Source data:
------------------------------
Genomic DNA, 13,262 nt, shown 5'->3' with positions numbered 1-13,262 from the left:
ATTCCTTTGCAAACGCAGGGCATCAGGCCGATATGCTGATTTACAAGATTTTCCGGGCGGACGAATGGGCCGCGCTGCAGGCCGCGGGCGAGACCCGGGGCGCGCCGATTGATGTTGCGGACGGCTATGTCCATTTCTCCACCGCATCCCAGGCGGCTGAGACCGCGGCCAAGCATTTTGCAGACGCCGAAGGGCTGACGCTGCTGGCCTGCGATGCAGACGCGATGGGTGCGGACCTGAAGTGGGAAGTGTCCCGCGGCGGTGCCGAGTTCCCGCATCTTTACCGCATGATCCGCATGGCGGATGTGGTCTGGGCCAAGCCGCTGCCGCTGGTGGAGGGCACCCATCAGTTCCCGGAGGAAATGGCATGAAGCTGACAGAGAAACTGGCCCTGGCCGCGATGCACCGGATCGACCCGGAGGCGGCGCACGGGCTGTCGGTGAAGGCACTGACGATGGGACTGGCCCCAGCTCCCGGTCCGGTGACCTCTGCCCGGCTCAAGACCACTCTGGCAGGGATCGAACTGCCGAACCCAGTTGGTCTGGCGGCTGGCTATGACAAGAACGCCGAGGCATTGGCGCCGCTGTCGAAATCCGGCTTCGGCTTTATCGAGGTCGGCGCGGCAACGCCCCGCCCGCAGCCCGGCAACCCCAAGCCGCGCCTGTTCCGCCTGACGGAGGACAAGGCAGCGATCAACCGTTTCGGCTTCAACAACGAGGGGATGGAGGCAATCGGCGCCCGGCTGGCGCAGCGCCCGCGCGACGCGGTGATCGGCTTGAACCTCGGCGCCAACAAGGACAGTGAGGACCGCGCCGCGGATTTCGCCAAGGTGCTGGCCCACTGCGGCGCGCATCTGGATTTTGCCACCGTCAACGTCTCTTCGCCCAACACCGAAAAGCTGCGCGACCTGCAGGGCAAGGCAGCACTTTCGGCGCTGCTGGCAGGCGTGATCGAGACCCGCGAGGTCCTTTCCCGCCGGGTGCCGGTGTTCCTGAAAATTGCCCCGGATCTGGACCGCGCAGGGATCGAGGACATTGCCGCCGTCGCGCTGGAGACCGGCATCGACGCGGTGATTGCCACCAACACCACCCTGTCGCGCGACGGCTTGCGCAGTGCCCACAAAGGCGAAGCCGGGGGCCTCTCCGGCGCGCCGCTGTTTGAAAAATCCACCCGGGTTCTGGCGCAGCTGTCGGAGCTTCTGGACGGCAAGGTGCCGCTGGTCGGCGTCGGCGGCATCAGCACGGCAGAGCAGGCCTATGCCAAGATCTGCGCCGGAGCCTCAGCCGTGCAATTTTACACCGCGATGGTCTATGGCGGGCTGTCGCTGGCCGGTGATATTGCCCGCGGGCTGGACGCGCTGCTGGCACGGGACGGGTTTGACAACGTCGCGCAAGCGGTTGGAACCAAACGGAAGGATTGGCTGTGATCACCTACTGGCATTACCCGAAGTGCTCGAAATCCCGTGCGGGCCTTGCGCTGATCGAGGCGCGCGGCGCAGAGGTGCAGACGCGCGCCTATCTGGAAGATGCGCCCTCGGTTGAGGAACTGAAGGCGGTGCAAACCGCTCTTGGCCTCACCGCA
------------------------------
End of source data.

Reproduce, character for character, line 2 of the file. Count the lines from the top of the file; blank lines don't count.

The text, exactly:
ATTCCTTTGCAAACGCAGGGCATCAGGCCGATATGCTGATTTACAAGATTTTCCGGGCGGACGAATGGGCCGCGCTGCAGGCCGCGGGCGAGACCCGGGGCGCGCCGATTGATGTTGCGGACGGCTATGTCCATTTCTCCACCGCATCCCAGGCGGCTGAGACCGCGGCCAAGCATTTTGCAGACGCCGAAGGGCTGACGCTGCTGGCCTGCGATGCAGACGCGATGGGTGCGGACCTGAAGTGGGAAGTGTCCCGCGGCGGTGCCGAGTTCCCGCATCTTTACCGCATGATCCGCATGGCGGATGTGGTCTGGGCCAAGCCGCTGCCGCTGGTGGAGGGCACCCATCAGTTCCCGGAGGAAATGGCATGAAGCTGACAGAGAAACTGGCCCTGGCCGCGATGCACCGGATCGACCCGGAGGCGGCGCACGGGCTGTCGGTGAAGGCACTGACGATGGGACTGGCCCCAGCTCCCGGTCCGGTGACCTCTGCCCGGCTCAAGACCACTCTGGCAGGGATCGAACTGCCGAACCCAGTTGGTCTGGCGGCTGGCTATGACAAGAACGCCGAGGCATTGGCGCCGCTGTCGAAATCCGGCTTCGGCTTTATCGAGGTCGGCGCGGCAACGCCCCGCCCGCAGCCCGGCAACCCCAAGCCGCGCCTGTTCCGCCTGACGGAGGACAAGGCAGCGATCAACCGTTTCGGCTTCAACAACGAGGGGATGGAGGCAATCGGCGCCCGGCTGGCGCAGCGCCCGCGCGACGCGGTGATCGGCTTGAACCTCGGCGCCAACAAGGACAGTGAGGACCGCGCCGCGGATTTCGCCAAGGTGCTGGCCCACTGCGGCGCGCATCTGGATTTTGCCACCGTCAACGTCTCTTCGCCCAACACCGAAAAGCTGCGCGACCTGCAGGGCAAGGCAGCACTTTCGGCGCTGCTGGCAGGCGTGATCGAGACCCGCGAGGTCCTTTCCCGCCGGGTGCCGGTGTTCCTGAAAATTGCCCCGGATCTGGACCGCGCAGGGATCGAGGACATTGCCGCCGTCGCGCTGGAGACCGGCATCGACGCGGTGATTGCCACCAACACCACCCTGTCGCGCGACGGCTTGCGCAGTGCCCACAAAGGCGAAGCCGGGGGCCTCTCCGGCGCGCCGCTGTTTGAAAAATCCACCCGGGTTCTGGCGCAGCTGTCGGAGCTTCTGGACGGCAAGGTGCCGCTGGTCGGCGTCGGCGGCATCAGCACGGCAGAGCAGGCCTATGCCAAGATCTGCGCCGGAGCCTCAGCCGTGCAATTTTACACCGCGATGGTCTATGGCGGGCTGTCGCTGGCCGGTGATATTGCCCGCGGGCTGGACGCGCTGCTGGCACGGGACGGGTTTGACAACGTCGCGCAAGCGGTTGGAACCAAACGGAAGGATTGGCTGTGATCACCTACTGGCATTACCCGAAGTGCTCGAAATCCCGTGCGGGCCTTGCGCTGATCGAGGCGCGCGGCGCAGAGGTGCAGACGCGCGCCTATCTGGAAGATGCGCCCTCGGTTGAGGAACTGAAGGCGGTGCAAACCGCTCTTGGCCTCACCGCA